The cost of a sea view

We can't resist the idea of a home on the coast. But how expensive is it to buy and maintain a house beside the seaside? Graham Norwood reports
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The Independent Online

What is it about having a home by the sea? For some it's the sound of waves; others want to go sailing. A few say they feel close to nature, while most just enjoy watching the boats. No two views are the same, they all claim. Coastal properties have an obvious attraction for a small island nation, but the costs of buying and running them get greater year on year.

What is it about having a home by the sea? For some it's the sound of waves; others want to go sailing. A few say they feel close to nature, while most just enjoy watching the boats. No two views are the same, they all claim. Coastal properties have an obvious attraction for a small island nation, but the costs of buying and running them get greater year on year.

First, there is the simple premium added for a great view. "Even with the recent downturn, there's been no reduction in coastal prices," says Geoff Mason of Westward Homeseekers, a buying agency finding homes and negotiating prices for clients moving to Cornwall.

"Sellers know that if someone tries to offer less, there is someone else waiting in the wings ready to offer more. So many buyers want houses with sea views - mainly second-homers and retired couples. It isn't a question of negotiating, it's just about getting in quickly before someone else offers even more."

The Independent asked estate agents around Britain how much a sea view boosted a home's value compared with that of an identical rural property. Unsurprisingly, the most desirable areas had the highest premiums. Coastal homes in south Devon, north Cornwall and Brighton have 40 to 50 per cent added for a view, but even less fashionable areas such as Scarborough and Colwyn Bay have 25 per cent premiums.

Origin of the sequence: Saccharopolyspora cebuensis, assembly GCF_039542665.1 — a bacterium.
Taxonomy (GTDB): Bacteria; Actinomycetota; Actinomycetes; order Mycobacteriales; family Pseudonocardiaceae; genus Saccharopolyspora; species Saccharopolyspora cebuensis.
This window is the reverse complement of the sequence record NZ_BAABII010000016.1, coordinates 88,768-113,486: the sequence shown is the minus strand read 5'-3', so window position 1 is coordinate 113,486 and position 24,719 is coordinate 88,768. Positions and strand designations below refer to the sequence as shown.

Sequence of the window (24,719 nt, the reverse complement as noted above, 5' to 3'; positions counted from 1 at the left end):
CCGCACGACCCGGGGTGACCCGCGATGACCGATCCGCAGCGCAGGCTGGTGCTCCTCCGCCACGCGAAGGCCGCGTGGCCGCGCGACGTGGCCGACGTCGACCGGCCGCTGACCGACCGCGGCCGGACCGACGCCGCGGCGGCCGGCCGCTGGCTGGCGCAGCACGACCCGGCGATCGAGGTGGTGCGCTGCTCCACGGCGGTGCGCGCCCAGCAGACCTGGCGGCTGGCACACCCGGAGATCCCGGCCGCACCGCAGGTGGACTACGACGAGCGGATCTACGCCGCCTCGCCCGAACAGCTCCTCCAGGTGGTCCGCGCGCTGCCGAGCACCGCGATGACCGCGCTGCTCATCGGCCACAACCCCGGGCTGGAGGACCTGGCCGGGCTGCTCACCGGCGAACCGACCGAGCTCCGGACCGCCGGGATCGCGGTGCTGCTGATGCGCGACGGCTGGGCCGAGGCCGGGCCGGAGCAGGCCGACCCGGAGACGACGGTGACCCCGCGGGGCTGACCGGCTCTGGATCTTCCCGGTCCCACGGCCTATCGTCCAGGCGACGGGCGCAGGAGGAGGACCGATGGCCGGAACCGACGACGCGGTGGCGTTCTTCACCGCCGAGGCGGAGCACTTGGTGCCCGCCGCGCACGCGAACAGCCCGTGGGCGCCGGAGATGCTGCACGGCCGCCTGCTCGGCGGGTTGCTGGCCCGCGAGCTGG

Second, even if you can afford to buy, there is the escalating cost of maintenance, especially if you want a period property instead of an identikit converted warehouse or mock New England marina townhouse, complete with fake cladding. Tall, old terraces such as those seen in Brighton, Scarborough and even modest Whitby are among the most expensive to maintain.

Scarborough surveyor Simon Ward warns: "Taller houses are vulnerable to having dislodged roof tiles. But even a small repair job like this probably requires scaffolding if the house is above two storeys, because of new health and safety laws." All older seaside properties suffer some common problems. "A lot of them are listed, so if rain-driven wind damages sills or windows, they cannot be replaced with UPVC. You can get weather-resistant new sash windows but they're expensive," Ward says.

He claims the typical external redecoration period on a normal house, about seven years, is slashed to between three and five years if it is open to sea winds and salt. Metal railings, gutters and pipes all corrode more quickly, and Ward calculates that the higher the building exposed to sea winds, the higher the heating costs, too.

So the purchase price and running costs are high, yet people still want sea views. Any other disadvantages? Yes, insurance.